If you are just growing one variety of okra and your near neighbors are not growing okra, then don’t worry. All the seed you save will grow true to type i.e. your Clemson Spineless okra seed will continue to grow Clemson Spineless okra. If you or your neighbor are growing another variety then you will need to bag your flowers. This is not as scary as it sounds. Sow True Seed has 2”x3” isolation bags which fit over an unopened okra flower. The flower will open inside the bag and wind or a slight tap will be enough for successful fertilization. Once the flower dies the bag can be removed and a ribbon tied around the pod’s stem so you’ll know which pods have pure seed. Bag and label a couple of pods on each of your healthiest plants and you’ll have more than enough seed for planting and trading. As with beans, the pods want to dry to full maturity on the stalk, but if rain threatens late in the process then cut the whole plant and finish drying inside.

 

Ready to get growing? Check out our full collection of okra seeds here!

 

Written by Chris Smith, author of The Whole Okra, and Executive Director of The Utopian Seed Project, follow him on Instagram at @blueandyellowmakes.

7 thoughts on “Okra - The Complete Guide to Growing Okra from Seed to Seed

  1. avatar doug norton says:

    Chris, congrats on a fine and enjoyable book! Although I’ve only just finished my first gardening year in Asheville (Fairview), I grew Okra for 12 years in northern VA and can’t live without it. But, my first-year okras in this area struggled badly in some ways I never encountered in the past. I wonder if you could share some thoughts about their ailments and what to do differently next year.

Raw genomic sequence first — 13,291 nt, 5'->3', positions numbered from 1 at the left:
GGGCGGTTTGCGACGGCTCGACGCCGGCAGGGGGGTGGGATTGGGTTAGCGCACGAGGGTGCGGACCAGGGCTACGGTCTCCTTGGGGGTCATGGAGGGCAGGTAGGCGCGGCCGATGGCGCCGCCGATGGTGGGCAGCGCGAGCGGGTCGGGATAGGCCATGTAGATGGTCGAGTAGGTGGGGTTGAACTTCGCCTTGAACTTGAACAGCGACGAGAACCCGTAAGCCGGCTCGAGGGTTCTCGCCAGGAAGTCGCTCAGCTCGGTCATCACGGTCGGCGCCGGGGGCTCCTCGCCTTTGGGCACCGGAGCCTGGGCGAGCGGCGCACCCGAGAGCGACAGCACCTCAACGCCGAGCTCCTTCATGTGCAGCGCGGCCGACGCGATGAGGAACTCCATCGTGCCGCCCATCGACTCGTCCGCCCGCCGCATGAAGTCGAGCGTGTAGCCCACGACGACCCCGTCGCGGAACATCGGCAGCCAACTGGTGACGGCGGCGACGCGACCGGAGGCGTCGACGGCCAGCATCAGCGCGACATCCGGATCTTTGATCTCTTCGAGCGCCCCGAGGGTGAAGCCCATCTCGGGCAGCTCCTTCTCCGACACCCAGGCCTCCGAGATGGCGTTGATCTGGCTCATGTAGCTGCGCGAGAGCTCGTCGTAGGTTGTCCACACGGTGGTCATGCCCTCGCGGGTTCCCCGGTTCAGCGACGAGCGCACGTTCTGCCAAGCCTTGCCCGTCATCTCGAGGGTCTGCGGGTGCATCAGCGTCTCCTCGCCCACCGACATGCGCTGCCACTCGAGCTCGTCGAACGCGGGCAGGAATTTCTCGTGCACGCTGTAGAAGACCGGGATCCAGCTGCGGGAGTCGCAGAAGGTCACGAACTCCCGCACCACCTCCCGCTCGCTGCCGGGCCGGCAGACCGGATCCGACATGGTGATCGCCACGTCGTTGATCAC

I seed-started Okra (Clemson Spineless and Louisiana Velvet) in 2020 and transplanted outdoors after night temps were consistently above mid-50s. My garden site gets plenty of sun but the first-year soil was mostly pretty bad clay; I amended with sandy loam from our floodplain meadows and composted wood chips many years old, then also fertilized. Water was never too much or too little. The plants grew moderately normally and flowered regularly, but virtually every bud would yellow and drop off instead of enlarge. I searched online info about okra diseases and deficiencies and came up with nothing like it. I treated with epsom salt solutions which are helpful against bud drop but this didn’t change anything. Extension, master gardeners, etc. had no ideas. In later summer Aug and early sept my biggest plants began setting some fruit successfully but even they would still drop most buds.

    This syndrome looked more to me like a nutrient deficiency or a blight than an insect pest, but beyond that I am stumped. Any diagnosis or suggestions would be greatly appreciated — thanks!

  2. avatar Janice Hallmark says:

    My dwarf long pod okra do not have seeds in them even when they are long enough to pick

  3. avatar Kathleen Tyler says:

    What is the best way to freeze okra?

  4. avatar Chris Smith says:

    Hey Sue, okra cross pollination is only an issue when you’re saving seeds. You’ll effectively be saving a hybrid, which is unlikely to grow true to type the following season (i.e. seed saved from Clemson Spineless that has been cross pollinated by Red Burgundy probably won’t grow Clemson Spineless the next year). If you’re not worried about saving seed, you don’t need to worry about cross pollination.

  5. avatar Maryanne Moody says:

    Great information I had no idea okra has so many uses. I grew okra prior to hurricane Irma (2017) which grew well in the Florida Keys. I had a few gallons in the freezer, grown from seed, which were lost due to power outages during my evacuation which I never got to try. Today I planted seeds saved from fruit grown in Homestead Fl. and am grateful for Chris’s tips in this article. Thanks